Given that so much of the dramatic tension in “Nyad” takes place in the water, the directors worked closely with Claudio Miranda, an Oscar-winning cinematographer best known for working on “Life of Pi” and “Top Gun: Maverick,” to make each of the swimming sequences feel visceral and unique.

“We wanted to push the cinematography; we wanted to shoot swimming in a way that had never been shot before,” Chin explained. “We tried to shoot big and expansive to give people a sense of the scope and scale of the environment she was in, but we also wanted to shoot something intimate that brought people into Diana’s internal struggle.”

Director Jimmy Chin, left, Jodie Foster, director Elizabeth Chai Vasarhelyi and Annette Bening
Director Jimmy Chin, left, Jodie Foster, director Elizabeth Chai Vasarhelyi and Annette Bening on the set of “Nyad.”Kimberley French / Netflix

By spending a lot of time with the real-life Nyad and Stoll, who are both out lesbians, in Los Angeles, Bening and Foster were also able to develop their own version of the pair’s platonic friendship, which is the beating heart of the story. While her films with Chin “sometimes show these extraordinary feats,” Vasarhelyi argued that they are “really just vehicles for exploring a certain emotional truth — and in this case, it’s friendship.”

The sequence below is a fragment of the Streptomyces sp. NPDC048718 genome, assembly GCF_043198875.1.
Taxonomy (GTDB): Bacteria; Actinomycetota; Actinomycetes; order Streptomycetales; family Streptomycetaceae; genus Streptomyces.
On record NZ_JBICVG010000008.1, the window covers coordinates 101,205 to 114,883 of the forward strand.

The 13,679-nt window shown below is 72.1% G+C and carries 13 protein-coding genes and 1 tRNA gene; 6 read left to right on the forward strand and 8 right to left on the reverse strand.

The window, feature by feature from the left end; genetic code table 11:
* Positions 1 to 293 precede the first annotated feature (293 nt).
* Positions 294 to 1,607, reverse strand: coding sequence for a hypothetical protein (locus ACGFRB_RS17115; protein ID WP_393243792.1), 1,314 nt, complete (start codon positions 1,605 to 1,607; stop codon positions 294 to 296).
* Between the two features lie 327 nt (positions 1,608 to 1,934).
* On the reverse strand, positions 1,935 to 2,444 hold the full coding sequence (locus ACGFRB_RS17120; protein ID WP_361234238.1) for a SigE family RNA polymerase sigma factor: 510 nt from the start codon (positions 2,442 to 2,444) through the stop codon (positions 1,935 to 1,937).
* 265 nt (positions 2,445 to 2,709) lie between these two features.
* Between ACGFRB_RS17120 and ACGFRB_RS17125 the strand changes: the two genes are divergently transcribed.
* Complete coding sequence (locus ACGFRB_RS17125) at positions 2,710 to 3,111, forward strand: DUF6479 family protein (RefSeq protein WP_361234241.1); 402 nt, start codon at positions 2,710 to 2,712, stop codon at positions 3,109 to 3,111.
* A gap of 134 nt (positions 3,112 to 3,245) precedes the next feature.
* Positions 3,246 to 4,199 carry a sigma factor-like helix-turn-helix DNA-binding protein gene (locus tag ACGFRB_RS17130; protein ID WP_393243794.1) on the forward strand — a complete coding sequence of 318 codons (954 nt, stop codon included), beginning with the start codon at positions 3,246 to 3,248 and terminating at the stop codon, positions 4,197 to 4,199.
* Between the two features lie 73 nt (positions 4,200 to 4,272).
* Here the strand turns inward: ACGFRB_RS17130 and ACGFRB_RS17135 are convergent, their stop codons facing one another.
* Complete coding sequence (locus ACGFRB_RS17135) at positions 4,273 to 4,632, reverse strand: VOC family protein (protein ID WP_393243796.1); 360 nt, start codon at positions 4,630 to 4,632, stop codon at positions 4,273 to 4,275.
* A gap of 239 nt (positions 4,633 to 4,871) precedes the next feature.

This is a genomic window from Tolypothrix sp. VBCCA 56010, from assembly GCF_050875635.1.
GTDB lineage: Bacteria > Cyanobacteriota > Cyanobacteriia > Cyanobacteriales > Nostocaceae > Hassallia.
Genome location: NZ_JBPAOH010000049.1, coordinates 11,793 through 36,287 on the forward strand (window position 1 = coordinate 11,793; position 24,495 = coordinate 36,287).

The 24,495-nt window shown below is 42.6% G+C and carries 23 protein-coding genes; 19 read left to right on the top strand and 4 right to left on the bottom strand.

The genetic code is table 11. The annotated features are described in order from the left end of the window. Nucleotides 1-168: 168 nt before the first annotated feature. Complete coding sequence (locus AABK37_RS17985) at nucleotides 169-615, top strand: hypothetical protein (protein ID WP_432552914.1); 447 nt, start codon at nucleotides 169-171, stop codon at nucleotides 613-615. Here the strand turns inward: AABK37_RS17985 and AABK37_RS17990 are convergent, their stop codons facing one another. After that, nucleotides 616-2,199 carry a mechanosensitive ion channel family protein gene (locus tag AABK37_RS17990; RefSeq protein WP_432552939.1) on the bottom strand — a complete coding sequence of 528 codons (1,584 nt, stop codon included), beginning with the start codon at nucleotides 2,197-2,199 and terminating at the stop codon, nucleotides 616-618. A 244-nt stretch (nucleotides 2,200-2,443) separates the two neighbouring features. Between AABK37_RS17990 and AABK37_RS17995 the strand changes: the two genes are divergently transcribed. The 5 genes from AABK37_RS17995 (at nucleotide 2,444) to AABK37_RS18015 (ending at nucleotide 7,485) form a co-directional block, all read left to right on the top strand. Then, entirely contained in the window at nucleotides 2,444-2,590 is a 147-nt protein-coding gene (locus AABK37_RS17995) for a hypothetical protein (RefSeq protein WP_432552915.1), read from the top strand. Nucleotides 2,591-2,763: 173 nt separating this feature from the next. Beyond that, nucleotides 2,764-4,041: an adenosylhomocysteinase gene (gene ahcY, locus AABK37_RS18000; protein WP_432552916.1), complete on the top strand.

“We were interested in this idea of chosen family and showing a platonic friendship between two women that is complex, where you can grow with one another,” Vasarhelyi added. “The focus always was that Diana Nyad had to go on a journey of emotional growth, and it was only through the support and friendship of Bonnie [that] she was able to move beyond certain traumas and find the freedom to make it to the other shore.”

But that does not mean that Nyad and Stoll have always seen eye-to-eye. Stoll, a former racquetball champion who said she is “transported back” in time whenever she watches the finished film, said that while Nyad’s single-minded approach to achieving her goal may not have ruined their friendship, it “definitely put a lot of stress” on both of them. Not long after Nyad nearly died of a jellyfish sting during a failed attempt, Stoll decided that she could no longer work as her coach, which one could interpret as a kind of breakup. In order to work through these issues, Nyad and Stoll went to see Steve Munatones, the former head of Open Water Swimming, who acted as a kind of mediator between them.